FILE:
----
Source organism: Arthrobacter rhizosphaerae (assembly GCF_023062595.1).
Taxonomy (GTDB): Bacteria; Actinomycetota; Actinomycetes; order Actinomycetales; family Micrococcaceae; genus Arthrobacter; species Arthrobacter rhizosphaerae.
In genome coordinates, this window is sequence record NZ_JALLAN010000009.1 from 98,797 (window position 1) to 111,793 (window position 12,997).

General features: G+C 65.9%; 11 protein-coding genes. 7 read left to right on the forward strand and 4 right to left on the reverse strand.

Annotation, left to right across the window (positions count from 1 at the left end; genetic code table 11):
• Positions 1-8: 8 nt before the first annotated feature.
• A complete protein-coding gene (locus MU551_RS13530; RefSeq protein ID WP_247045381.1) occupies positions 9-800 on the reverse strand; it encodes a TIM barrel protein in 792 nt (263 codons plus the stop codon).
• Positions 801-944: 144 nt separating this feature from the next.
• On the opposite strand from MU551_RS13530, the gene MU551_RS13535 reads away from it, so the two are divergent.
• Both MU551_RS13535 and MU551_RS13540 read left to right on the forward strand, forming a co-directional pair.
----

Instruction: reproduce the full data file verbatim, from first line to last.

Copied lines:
Source organism: Arthrobacter rhizosphaerae (assembly GCF_023062595.1).
Taxonomy (GTDB): Bacteria; Actinomycetota; Actinomycetes; order Actinomycetales; family Micrococcaceae; genus Arthrobacter; species Arthrobacter rhizosphaerae.
In genome coordinates, this window is sequence record NZ_JALLAN010000009.1 from 98,797 (window position 1) to 111,793 (window position 12,997).

General features: G+C 65.9%; 11 protein-coding genes. 7 read left to right on the forward strand and 4 right to left on the reverse strand.

Annotation, left to right across the window (positions count from 1 at the left end; genetic code table 11):
• Positions 1-8: 8 nt before the first annotated feature.
• A complete protein-coding gene (locus MU551_RS13530; RefSeq protein ID WP_247045381.1) occupies positions 9-800 on the reverse strand; it encodes a TIM barrel protein in 792 nt (263 codons plus the stop codon).
• Positions 801-944: 144 nt separating this feature from the next.
• On the opposite strand from MU551_RS13530, the gene MU551_RS13535 reads away from it, so the two are divergent.
• Both MU551_RS13535 and MU551_RS13540 read left to right on the forward strand, forming a co-directional pair.